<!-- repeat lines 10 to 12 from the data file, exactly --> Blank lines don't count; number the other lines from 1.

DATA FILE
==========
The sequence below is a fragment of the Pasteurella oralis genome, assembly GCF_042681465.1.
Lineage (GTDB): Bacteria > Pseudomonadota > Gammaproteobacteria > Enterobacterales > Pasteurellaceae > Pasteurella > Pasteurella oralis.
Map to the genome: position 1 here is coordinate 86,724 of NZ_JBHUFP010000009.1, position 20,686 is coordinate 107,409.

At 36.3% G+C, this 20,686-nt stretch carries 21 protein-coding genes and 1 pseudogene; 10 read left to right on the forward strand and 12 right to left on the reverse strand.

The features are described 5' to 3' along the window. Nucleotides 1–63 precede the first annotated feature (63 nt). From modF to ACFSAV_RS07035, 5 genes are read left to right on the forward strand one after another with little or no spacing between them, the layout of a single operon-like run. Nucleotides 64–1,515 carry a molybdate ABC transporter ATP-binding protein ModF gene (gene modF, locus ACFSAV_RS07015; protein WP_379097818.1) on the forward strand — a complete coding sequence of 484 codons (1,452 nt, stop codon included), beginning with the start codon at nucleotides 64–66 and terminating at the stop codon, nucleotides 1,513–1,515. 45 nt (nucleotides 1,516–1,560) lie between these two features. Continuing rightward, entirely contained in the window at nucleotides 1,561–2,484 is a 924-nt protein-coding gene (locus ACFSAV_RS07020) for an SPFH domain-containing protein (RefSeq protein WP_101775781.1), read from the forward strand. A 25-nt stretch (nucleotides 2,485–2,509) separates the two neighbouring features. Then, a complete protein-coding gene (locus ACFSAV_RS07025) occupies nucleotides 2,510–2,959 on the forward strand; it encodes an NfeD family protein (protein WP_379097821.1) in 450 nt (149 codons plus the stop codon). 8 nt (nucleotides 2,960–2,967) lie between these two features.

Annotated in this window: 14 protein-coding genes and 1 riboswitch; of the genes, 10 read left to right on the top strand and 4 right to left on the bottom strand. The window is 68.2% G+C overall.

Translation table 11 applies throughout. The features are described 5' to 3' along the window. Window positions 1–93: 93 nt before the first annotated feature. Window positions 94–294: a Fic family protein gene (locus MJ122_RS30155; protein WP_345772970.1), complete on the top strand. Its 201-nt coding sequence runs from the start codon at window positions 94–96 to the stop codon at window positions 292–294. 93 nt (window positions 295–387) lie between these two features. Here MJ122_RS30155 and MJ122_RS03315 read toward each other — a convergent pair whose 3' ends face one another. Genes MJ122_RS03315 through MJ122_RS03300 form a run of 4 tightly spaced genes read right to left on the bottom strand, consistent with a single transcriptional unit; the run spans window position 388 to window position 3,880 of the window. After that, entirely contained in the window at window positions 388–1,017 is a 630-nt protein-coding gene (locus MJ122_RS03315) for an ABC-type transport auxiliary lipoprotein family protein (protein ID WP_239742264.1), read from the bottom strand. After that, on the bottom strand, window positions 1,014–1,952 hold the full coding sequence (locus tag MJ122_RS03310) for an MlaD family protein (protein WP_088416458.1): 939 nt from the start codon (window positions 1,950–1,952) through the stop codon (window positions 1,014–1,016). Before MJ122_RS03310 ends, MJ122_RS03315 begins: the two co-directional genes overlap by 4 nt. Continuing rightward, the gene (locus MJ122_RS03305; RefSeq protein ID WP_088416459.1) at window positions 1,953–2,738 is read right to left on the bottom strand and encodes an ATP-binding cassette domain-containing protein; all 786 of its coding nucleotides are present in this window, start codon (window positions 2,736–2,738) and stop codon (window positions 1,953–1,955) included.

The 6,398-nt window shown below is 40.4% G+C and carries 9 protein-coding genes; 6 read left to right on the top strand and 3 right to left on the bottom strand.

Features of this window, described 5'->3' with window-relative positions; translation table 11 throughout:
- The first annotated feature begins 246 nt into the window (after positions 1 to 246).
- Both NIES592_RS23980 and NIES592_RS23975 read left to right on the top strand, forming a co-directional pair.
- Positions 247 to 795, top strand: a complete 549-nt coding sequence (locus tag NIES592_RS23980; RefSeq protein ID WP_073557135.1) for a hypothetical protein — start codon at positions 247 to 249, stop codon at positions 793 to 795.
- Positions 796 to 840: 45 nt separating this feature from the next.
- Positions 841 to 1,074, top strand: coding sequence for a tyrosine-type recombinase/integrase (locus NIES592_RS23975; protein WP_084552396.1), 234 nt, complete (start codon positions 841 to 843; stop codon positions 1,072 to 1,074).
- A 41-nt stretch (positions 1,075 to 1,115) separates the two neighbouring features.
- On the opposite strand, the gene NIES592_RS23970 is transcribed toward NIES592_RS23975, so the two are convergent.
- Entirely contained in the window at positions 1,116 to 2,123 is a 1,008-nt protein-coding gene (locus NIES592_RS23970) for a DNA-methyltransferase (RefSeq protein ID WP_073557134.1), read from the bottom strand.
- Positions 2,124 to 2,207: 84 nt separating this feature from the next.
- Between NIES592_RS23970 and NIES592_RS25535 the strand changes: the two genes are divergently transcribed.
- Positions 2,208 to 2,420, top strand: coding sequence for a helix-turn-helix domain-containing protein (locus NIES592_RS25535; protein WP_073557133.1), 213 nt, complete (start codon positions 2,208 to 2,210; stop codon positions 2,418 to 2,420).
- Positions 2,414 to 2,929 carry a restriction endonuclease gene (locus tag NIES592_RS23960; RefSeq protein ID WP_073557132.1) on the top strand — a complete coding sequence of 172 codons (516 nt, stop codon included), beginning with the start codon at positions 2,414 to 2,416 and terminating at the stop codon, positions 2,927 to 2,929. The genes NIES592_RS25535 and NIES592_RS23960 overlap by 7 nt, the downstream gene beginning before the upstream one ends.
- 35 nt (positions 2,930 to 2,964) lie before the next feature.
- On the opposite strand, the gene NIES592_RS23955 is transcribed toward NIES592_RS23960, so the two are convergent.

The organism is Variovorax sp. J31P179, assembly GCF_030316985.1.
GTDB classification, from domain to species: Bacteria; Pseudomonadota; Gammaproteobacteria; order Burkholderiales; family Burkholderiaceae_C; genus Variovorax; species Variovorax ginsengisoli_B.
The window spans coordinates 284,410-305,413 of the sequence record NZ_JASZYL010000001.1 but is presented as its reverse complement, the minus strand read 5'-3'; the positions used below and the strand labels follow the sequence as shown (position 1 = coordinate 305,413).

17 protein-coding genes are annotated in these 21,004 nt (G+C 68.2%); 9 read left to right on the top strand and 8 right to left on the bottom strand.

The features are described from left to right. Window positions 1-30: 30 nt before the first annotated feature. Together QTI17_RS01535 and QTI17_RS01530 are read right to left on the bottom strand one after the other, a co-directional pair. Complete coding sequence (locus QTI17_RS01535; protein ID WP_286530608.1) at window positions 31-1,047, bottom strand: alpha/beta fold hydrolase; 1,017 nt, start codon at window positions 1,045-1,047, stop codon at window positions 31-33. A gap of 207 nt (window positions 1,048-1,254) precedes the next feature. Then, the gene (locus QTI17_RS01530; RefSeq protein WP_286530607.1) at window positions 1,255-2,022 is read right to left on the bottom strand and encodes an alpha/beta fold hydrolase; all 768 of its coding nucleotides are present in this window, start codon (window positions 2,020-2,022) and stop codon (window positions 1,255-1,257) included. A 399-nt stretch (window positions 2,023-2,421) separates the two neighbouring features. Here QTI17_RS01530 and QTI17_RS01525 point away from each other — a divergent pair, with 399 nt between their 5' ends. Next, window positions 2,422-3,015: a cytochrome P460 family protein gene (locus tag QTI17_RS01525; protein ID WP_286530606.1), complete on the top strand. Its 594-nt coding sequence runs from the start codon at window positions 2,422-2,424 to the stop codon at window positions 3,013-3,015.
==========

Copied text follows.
- The first annotated feature begins 246 nt into the window (after positions 1 to 246).
- Both NIES592_RS23980 and NIES592_RS23975 read left to right on the top strand, forming a co-directional pair.
- Positions 247 to 795, top strand: a complete 549-nt coding sequence (locus tag NIES592_RS23980; RefSeq protein ID WP_073557135.1) for a hypothetical protein — start codon at positions 247 to 249, stop codon at positions 793 to 795.